- Wedding dates or anniversaries
- Personal information like name, address or phone number
- Consecutive strings (i.e. 1-2-3, a-b-c, asdfghj) as theyâre usually first to be tried by hackers
- Anything shorter than 8 characters
- Always use special characters when possible. These can be #,!,% or something which your bank, email service provider or even Windows will allow.
- Avoid using words which are commonly used, like âcatâ, âdogâ or âfoodâ. If you find these to be necessary, intertwine them: âC&a#T!^@â
- Capitalize your first letter and your last
- Attempt to make password over 10 characters
- Never tell anyone your new passwords!
Changing Passwords Often
Another easy âinâ for hackers is when people have the same passwords over several yearsâ time. Should the hacker attempt or successfully install key logging programs which track every word typed, theyâll eventually figure out your password if used daily for 1 year. Take these tips when youâve had passwords which are stagnant and could be compromised:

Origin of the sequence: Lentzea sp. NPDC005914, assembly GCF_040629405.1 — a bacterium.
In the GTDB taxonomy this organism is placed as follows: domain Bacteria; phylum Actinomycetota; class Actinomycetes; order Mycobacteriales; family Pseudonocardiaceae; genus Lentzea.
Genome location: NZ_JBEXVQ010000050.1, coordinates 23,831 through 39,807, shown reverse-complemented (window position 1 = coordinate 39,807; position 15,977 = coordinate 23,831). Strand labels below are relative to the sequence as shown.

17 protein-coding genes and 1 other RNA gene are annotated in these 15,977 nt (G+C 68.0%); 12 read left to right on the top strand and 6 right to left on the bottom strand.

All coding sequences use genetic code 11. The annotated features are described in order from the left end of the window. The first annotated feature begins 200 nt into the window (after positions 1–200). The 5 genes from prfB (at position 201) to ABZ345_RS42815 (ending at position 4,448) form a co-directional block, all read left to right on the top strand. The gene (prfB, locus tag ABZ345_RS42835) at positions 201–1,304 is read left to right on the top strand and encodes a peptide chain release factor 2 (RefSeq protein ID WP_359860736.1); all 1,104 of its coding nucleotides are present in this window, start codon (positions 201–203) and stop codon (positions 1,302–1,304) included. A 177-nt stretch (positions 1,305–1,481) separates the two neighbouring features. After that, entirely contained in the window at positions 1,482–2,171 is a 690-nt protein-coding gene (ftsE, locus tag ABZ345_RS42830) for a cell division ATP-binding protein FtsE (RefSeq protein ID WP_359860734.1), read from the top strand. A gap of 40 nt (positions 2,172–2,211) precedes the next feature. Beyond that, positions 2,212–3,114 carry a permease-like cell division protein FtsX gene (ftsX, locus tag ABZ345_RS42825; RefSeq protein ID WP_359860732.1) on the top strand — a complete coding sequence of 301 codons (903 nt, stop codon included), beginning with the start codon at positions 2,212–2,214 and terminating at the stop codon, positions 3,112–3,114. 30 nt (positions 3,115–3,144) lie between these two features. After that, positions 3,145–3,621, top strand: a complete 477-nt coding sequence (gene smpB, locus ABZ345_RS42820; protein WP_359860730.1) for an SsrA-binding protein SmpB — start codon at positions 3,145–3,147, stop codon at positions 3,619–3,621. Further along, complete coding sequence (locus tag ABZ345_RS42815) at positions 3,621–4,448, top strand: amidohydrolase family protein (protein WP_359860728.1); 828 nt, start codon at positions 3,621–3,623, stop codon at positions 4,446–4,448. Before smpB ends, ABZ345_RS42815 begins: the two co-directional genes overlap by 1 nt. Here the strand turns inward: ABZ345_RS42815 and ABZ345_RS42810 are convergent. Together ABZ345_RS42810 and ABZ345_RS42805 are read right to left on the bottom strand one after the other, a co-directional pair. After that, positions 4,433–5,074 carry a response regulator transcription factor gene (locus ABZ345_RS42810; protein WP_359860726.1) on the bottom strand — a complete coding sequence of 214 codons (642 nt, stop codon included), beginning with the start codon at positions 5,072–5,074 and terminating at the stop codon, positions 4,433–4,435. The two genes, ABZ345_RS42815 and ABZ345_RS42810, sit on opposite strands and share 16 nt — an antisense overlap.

- Change your password every 15-30 days. Seems excessive; considering it only takes 5-10 minutes to hijack your password, youâd definitely benefit from these changes.
- Make the next password completely different than your previous.
- Update security questions when updating passwords. Never bypass this step.
- Always change passwords for your wireless network, NEVER leaving the network open and ALWAYS enabling SSID. Companies like Ego Cigs have enacted this encryption already.
Never Use Same Passwords For Different Areas
By no means should you ever maintain one password for all banking, credit card, email or other secure areas. Since the hacker will definitely attempt to jack all information sources simultaneously, having your passwords completely different across the board will thwart attempts to duplicate their thievery. The same holds true for security questions which many companies now offer as secondary layers of login indemnity; never have the same answers or questions, even if the drop down menu seems to be limited with question choices.